Jon Lukens: The Lives and Times of Jerry Cornelius: Stories of the Comic Apocalypse, by Michael Moorcock. Though I enjoyed The Final Programme, and loved Behold The Man, I couldn't stand this fucking thing. It could never really tell what was going on -- the prose had the feel of something like The Atrocity Exhibition but it was punctuated with info dumps that went nowhere. Don't get me wrong -- I don't mind reading Burroughs or Steve Erickson or things like that. It's not a matter of form as much as a matter of a lack of form not being compensated for with content.
Let's assume that God is a DJ. What's on his playlist right now?
Jon Lukens: I don't believe in god.
Who was your favourite teacher in high school? Why?
Jon Lukens: My AP US History teacher, Mrs. Battle. She taught me to express my point in writing in spite of my not having much of a point to make.
What is your favorite Meg Ryan movie?
Jon Lukens: I remember D.O.A. being tolerable, but I don't think I watched the entire movie.
Tell us about the least likely place you ever sent a CD/demo. Why did you send it? What happened?
Jon Lukens: (Insert name from list of hundreds here), not much.
What essential item are you most likely to leave at home when you're heading out on tour? What do you do about it?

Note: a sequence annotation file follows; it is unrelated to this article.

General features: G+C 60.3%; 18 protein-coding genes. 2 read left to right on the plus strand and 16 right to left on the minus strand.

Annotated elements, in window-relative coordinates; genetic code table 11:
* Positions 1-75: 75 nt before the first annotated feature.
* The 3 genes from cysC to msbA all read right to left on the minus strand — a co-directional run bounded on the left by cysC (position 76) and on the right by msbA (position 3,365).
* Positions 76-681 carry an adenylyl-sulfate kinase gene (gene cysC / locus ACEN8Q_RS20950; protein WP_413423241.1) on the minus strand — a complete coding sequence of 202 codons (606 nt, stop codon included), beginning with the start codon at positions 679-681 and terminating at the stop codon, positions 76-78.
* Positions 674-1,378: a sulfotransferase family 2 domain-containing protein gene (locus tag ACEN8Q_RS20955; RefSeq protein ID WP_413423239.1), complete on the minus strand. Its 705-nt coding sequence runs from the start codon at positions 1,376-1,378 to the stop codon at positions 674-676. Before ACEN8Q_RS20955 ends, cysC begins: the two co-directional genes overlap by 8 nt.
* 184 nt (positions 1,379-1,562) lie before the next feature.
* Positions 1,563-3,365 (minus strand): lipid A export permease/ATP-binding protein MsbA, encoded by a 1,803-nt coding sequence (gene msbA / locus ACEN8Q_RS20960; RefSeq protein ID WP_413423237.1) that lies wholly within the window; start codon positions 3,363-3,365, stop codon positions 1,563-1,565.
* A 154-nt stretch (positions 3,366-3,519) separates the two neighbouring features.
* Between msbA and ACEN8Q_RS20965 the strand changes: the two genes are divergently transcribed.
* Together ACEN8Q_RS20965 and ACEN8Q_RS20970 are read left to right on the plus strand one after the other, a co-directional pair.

Jon Lukens: Enough socks. Suffer discomfort.
Aliens have just landed, and you get to select the Earth's goodwill ambassador. Who do you pick, and why?
Jon Lukens: I'm sure there is an appropriate expert somewhere. The only people I can think of off of the top of my head are Stanislaw Lem and Desmond Morris.
You wake up one morning and discover that you have dolphin telepathy. What do you do with it?
Jon Lukens: Whatever those insidious cetacean overlords tell me to.
You've just been hit in the face with a large chocolate cream pie. How do you react?
Jon Lukens: Bomb their country.
Assuming that you must choose one, which would you rather listen to for an hour: Christian rock, mainstream country or Jessica Simpson?
Jon Lukens: Christian rock seems like it would be the most amusing and most offensive.
What's the deal with those damn raccoons?
Jon Lukens: They are here to remind us that cats and monkeys shouldn't procreate.
What is the most awkward moment in which you have caught a person adjusting, scratching, or otherwise handling his or her own genitals?
Jon Lukens: I cant really think of any, but when I was in high school, this kid I knew was in the bathroom combing his hair when he heard a bellowing voice coming from behind him. "Look at me! Look at me," it commanded. He turned around and this retarded kid with really bad acne was standing there with his pants and underwear down around his ankles.